Bank Foreclosure Sales Averted by Bankruptcy

by Peter Vernon on Bankruptcy

The developer of the planned community development project in Pierce County, Washington has filed a Chapter 11 bankruptcy in an effort to avoid bank foreclosure sales. The Cascadia planned community, touted as one of the largest development projects in the county with 18 years of planning and building, is the latest victim of the current economic crisis that has been sweeping across the country for several years now.

Cascadia Project LLC, the developer of the 5,000 acre master-planned community, has filed a Chapter 11 bankruptcy in order to stop HomeStreet Bank from placing the property on bank foreclosures sales scheduled to be held at the County-City Building in Tacoma.

According to HomeStreet, Cascadia has defaulted on its two loans amounting to $72.9 million plus interest and fees. The bank said that one loan was due in February while the other one was due in July.

John Ladenburg, chief operating officer of Cascadia, said that the company is not bankrupt, adding that it has assets that are worth more than its outstanding loan with HomeStreet. The company likens itself to General Motors, expecting to be back on its feet within six months if it can restructure its debt.

Industry experts said that Cascadia has spent over $114 million on the planned community, more than the land value. They said that the company has received interest from two national corporations that will work on office and housing park projects. Additionally, the company expects to earn more revenue from other business ventures to keep its operation going.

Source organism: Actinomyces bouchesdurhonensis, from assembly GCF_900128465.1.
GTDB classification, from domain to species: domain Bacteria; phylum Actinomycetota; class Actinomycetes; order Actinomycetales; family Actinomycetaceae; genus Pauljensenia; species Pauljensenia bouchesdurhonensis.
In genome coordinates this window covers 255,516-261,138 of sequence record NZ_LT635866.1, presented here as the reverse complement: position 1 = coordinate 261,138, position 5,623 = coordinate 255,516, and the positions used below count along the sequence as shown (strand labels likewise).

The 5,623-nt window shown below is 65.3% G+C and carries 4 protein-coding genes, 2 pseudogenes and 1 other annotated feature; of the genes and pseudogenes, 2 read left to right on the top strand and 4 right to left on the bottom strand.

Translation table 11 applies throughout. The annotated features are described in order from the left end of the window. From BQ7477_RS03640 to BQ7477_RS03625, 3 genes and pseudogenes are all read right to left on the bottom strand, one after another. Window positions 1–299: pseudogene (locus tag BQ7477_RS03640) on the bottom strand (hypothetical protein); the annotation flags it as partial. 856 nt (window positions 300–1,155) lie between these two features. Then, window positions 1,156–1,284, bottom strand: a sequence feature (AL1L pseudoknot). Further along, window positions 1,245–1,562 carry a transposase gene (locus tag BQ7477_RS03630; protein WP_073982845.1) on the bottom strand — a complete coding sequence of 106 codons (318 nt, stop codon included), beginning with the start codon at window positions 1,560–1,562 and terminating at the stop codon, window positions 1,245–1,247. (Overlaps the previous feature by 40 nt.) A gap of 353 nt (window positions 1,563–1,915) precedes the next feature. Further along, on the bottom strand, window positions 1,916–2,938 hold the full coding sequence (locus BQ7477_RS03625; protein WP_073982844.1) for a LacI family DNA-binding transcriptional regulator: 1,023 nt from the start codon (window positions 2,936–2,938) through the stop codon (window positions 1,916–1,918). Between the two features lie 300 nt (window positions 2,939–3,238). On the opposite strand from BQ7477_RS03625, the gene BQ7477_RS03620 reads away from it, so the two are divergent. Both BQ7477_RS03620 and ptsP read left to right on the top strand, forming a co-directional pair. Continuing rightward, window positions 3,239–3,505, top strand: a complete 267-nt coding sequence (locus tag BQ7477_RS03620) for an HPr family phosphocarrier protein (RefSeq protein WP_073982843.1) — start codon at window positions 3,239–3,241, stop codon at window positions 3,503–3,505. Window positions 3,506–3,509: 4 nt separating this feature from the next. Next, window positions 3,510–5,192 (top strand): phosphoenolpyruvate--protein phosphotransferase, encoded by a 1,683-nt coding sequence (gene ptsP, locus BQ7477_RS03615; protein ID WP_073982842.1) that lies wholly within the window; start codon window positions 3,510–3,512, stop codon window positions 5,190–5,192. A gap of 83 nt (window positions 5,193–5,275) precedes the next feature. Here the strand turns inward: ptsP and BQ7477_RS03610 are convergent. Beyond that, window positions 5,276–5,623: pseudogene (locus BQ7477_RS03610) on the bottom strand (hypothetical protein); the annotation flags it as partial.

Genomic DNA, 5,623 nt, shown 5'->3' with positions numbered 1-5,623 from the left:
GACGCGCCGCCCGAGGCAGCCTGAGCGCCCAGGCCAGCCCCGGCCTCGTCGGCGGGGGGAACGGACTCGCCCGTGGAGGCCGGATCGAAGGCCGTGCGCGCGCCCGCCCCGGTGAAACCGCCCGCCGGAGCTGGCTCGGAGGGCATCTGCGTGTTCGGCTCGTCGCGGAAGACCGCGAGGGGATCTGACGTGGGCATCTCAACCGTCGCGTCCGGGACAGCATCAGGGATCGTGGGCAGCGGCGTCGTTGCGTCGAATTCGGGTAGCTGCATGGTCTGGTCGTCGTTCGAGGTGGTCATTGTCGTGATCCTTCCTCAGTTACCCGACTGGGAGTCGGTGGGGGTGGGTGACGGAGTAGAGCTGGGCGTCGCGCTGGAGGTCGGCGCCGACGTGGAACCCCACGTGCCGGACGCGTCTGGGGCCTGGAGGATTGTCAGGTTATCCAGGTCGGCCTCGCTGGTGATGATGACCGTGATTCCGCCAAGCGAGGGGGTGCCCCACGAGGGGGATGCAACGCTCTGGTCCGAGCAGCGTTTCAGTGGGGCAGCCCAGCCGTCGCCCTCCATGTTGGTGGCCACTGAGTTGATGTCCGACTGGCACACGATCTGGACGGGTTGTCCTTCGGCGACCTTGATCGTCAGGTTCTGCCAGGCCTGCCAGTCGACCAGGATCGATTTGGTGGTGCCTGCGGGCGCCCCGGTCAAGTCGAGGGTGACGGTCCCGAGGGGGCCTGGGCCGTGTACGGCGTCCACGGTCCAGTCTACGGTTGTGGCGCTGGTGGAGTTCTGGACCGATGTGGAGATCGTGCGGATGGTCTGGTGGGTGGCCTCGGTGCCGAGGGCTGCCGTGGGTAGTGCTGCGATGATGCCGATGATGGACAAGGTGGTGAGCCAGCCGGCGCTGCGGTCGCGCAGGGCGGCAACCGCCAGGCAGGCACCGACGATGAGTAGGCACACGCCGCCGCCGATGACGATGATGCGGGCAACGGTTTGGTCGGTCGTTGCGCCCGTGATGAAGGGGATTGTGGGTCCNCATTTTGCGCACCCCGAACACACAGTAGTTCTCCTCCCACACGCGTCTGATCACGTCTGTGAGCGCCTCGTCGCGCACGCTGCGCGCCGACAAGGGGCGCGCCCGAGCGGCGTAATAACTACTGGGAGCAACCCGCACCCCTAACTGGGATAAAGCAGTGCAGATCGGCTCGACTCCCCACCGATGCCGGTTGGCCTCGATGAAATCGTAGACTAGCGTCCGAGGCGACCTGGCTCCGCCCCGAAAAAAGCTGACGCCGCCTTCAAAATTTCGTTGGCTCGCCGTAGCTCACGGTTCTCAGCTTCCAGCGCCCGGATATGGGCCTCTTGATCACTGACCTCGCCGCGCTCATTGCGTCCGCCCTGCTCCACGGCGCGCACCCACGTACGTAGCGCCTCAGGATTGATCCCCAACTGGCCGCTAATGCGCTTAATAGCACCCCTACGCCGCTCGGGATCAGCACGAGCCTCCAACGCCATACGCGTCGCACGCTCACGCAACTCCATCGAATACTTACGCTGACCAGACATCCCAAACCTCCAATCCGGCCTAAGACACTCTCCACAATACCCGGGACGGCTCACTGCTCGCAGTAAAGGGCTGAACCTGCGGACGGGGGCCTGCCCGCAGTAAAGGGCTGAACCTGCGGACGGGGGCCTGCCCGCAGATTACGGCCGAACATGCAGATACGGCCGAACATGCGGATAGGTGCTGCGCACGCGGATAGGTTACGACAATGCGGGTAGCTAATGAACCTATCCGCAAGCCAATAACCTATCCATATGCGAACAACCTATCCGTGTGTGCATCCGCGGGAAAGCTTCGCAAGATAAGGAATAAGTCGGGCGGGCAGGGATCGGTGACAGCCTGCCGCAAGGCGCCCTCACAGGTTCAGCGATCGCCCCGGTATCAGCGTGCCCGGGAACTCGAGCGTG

Industry experts said that Cascadia is not losing any money and that it aims to continue to do business. However, they agree that it is too early to tell if the developer would be able to come out from the bankruptcy reorganization and continue the work on the development project.

Under the plan, Cascadia is targeted to be the largest master-planned community in Washington. It includes about 6,500 houses, 626-acre commercial space, three golf courses, a hotel and seven schools.

Meanwhile, Cascadia has a current debt of $200,000 to the city of Tacoma. It also agreed to spend $750,000 to redesign the Highway 410 and Sumner-Buckley Highway intersection.

Industry experts said that the worst scenario that could be expected from the case is that the judge would reject Cascadia’s reorganization plan and allow HomeStreet to go on with the bank foreclosures sales.